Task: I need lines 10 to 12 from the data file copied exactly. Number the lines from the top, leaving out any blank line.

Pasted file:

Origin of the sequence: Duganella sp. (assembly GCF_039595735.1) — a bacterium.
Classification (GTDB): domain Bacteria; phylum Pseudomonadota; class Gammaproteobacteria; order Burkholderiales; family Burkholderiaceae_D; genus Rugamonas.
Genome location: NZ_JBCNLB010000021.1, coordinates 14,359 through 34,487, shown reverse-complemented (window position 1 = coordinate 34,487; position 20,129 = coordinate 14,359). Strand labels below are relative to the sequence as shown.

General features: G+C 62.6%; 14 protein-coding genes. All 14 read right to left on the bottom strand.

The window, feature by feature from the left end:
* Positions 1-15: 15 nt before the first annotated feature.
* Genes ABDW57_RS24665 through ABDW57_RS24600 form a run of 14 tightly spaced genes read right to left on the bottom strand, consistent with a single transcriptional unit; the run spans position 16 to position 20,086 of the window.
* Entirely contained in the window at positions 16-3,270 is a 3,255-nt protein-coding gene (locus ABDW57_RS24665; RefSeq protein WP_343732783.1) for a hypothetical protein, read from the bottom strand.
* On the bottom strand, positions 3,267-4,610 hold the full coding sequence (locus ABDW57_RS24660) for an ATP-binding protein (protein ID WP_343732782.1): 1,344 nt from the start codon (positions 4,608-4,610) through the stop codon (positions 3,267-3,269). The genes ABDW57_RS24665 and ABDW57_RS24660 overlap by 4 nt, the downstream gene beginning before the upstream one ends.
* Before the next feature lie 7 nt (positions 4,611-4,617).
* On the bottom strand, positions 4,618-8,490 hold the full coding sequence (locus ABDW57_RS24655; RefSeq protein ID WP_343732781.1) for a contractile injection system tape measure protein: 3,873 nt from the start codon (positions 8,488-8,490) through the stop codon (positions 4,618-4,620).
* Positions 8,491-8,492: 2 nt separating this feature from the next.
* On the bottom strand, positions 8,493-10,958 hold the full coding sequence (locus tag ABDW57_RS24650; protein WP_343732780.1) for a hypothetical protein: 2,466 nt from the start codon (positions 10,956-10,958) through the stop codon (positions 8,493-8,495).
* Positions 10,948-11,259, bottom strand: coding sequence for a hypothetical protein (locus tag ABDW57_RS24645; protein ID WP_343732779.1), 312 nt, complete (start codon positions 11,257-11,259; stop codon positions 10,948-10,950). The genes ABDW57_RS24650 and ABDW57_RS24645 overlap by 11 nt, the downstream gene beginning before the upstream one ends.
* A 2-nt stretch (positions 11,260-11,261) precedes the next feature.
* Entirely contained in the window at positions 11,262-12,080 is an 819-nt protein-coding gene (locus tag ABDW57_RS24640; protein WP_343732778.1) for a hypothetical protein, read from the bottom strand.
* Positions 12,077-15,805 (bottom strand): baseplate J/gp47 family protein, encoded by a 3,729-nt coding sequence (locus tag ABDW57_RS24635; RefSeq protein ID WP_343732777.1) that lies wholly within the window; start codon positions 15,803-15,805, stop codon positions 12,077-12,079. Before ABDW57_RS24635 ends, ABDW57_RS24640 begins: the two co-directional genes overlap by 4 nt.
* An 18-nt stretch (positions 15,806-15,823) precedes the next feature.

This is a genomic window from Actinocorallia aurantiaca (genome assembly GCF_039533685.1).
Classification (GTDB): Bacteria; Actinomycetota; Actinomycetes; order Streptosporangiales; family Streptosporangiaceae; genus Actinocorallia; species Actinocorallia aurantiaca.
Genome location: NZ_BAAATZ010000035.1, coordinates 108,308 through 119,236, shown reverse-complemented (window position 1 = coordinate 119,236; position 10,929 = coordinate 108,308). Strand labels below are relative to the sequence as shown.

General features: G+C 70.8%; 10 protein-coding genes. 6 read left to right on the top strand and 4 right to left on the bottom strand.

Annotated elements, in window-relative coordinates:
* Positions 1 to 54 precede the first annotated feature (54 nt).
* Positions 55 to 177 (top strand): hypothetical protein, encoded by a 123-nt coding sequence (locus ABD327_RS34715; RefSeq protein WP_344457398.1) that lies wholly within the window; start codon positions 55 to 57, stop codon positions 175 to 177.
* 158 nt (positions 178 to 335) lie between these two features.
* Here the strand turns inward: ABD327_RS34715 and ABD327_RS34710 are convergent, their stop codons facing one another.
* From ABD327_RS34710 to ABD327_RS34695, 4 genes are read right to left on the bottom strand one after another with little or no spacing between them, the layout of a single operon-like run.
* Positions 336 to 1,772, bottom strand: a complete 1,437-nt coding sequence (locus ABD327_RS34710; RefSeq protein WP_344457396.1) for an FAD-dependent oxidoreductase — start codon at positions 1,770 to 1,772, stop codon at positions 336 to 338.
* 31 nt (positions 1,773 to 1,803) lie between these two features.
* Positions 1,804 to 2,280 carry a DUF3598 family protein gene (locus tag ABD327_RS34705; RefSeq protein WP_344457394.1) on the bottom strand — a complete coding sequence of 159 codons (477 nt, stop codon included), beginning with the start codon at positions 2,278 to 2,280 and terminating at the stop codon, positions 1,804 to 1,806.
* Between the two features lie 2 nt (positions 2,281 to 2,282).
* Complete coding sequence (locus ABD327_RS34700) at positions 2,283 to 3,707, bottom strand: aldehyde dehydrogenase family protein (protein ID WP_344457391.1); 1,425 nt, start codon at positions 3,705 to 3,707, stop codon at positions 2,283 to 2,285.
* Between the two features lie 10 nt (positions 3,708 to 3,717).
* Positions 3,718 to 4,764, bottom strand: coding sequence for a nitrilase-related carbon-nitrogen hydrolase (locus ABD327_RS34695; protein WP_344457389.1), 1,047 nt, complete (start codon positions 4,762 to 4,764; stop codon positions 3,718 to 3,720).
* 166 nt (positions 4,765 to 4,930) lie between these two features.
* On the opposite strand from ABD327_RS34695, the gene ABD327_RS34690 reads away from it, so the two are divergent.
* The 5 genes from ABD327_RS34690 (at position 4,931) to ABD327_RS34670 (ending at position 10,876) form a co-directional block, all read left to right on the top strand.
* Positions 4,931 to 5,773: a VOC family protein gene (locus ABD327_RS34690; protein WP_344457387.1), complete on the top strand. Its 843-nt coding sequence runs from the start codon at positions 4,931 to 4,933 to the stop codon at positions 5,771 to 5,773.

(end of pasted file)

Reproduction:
* Before the next feature lie 7 nt (positions 4,611-4,617).
* On the bottom strand, positions 4,618-8,490 hold the full coding sequence (locus ABDW57_RS24655; RefSeq protein ID WP_343732781.1) for a contractile injection system tape measure protein: 3,873 nt from the start codon (positions 8,488-8,490) through the stop codon (positions 4,618-4,620).
* Positions 8,491-8,492: 2 nt separating this feature from the next.